Movie: Jack the Giant Slayer

Once again, indulgence and a very good movie proved to be the perfect stress breaker package. And yes, Jack the Giant Slayer actually rates as a very good movie (at least for me).

*I still say this is for my research project, which is on modern adaptations of fairy tales.

*Disclaimer: once again, I missed a good few minutes of the movie. I thought the movie would start at so-so. I arrived at the mall at ten past. Still, I say:

movies-jack-the-giant-slayer-quad-poster

Rating: 4.0/5

Details: The 100-minute fantasy and adventure film focuses on the heroics of Jack, a sometimes-clever and spirited farm boy, as he joins a group of royal guards and a Machiavellian lord in climbing up the beanstalk (which accidentally sprouted from under his house, one dark and stormy night) for the lost princess. This modern adaptation of the tales Jack the Giant Killer and Jack and the Beanstalk was directed by Bryan Singer and stars Nicholas Hoult, Eleanor Tomlinson, a bunch of other people and Ewan McGregor.

Review: There were so many lovable things about this movie (so much so that I left the theater house with a satisfied smile on my face). First were the characters: all of the actors exuded waves of charisma, instilling life in otherwise dull and overdone archetypes. Smart, adventurous but awkward farm boy? Been there already, but Nicholas Hoult adds a sense of realism and hesitation to his body language that makes Jack fun to watch. Eleanor Tomlinson’s princess of the realm also fits her trope to the T –a sheltered princess looking for adventure– but she fits it with aplomb, and with more spirit than similar castings besides. I especially loved one of the royal guards (whose face was incredibly charismatic; guess who?).

But it’s not just the portrayal of the characters which had me smiling. I salute the writers and directors for composing a film that had twists and turns which were predictable (though to me only in hindsight). Fee Fye Fo Fumm and the near-death scenes made my heart beat faster. I was thinking throughout several scenes what’s going to happen or how are they going to get out of here, and I suppose I’m not Sherlock Holmes (or I’m in the wrong mode), as I was left in suspense for the very logical and actually foreshadowed events which followed.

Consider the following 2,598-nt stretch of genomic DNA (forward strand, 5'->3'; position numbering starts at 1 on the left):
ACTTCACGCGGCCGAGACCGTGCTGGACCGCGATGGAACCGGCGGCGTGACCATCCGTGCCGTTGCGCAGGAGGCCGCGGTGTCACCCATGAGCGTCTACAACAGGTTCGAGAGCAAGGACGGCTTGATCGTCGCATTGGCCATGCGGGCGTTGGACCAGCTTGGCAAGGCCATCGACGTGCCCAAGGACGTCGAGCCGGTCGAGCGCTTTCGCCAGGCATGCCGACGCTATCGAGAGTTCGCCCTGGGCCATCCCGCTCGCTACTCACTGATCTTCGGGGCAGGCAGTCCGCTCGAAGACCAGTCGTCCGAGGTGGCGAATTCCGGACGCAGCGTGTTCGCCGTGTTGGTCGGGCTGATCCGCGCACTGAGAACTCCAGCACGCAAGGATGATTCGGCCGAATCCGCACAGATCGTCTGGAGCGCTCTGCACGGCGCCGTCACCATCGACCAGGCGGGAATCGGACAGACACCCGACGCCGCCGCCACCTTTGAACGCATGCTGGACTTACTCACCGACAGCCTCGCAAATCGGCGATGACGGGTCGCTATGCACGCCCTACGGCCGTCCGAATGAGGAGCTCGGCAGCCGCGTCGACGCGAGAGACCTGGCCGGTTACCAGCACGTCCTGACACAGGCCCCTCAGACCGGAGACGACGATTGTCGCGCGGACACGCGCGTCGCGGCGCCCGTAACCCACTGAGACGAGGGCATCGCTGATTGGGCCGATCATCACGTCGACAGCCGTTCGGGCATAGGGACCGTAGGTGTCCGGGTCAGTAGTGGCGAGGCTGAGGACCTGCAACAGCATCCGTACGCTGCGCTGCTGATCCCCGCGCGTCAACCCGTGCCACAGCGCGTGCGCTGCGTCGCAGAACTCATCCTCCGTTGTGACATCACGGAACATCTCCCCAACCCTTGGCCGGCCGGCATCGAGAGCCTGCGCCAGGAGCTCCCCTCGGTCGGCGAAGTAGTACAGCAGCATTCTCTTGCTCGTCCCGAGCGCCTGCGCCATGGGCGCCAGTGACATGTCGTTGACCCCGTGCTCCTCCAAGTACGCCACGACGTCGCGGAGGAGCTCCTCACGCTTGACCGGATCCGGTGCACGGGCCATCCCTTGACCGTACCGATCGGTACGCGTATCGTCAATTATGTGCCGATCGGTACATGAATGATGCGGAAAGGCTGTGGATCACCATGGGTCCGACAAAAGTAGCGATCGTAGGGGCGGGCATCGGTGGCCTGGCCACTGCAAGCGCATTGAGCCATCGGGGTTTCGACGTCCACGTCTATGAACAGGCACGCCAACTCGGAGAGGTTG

Of course, some events were still left largely unbelievable or incredibly lucky –most of Jack’s heroics, for example, and the fact that, quite incredibly, all of my favorite characters were left alive. The power of the legendary crown was also ambiguous, sometimes just powerful enough but sometimes very clearly not absolute. But I suppose that’s the beauty in Bryan Singer’s deconstructed world. While it wanted to have a sense of realism –a continuity with the real world/modern age (though I’m still not sure how I feel about that), sensical and detailed liveries— it also welcomed all the mythicism, adventurous and fantastical spirits the original fairy tale was built on.

The only things I wasn’t exactly set on were the scoring and some of the blocking. I quite distinctly remember being jarred out of a scene because the music wasn’t quite right or rather was a little too much. Some of the scenes had me wondering what the director was doing, putting things in the way and unflattering the actors, as the blocking was just confusing and not additive. I would say I’m not satisfied with the plot or the dialogue, but I wasn’t expecting aces in either of those categories in the first place. Jack the Giant Slayer is exactly what it advertised to be: another adaptation with adventure, fighting, a dash of romance and the promise of good actors.

But it’s still A Good Movie. The world construction was beautiful (the set, the mythos, everything), albeit not very extensive (it didn’t have to be). It won’t win an Oscar for depth or originality, but it does win a couple of gigabytes saved in my laptop.

Here comes the thunder, the giant said. And so it did. Somewhat unexpectedly.

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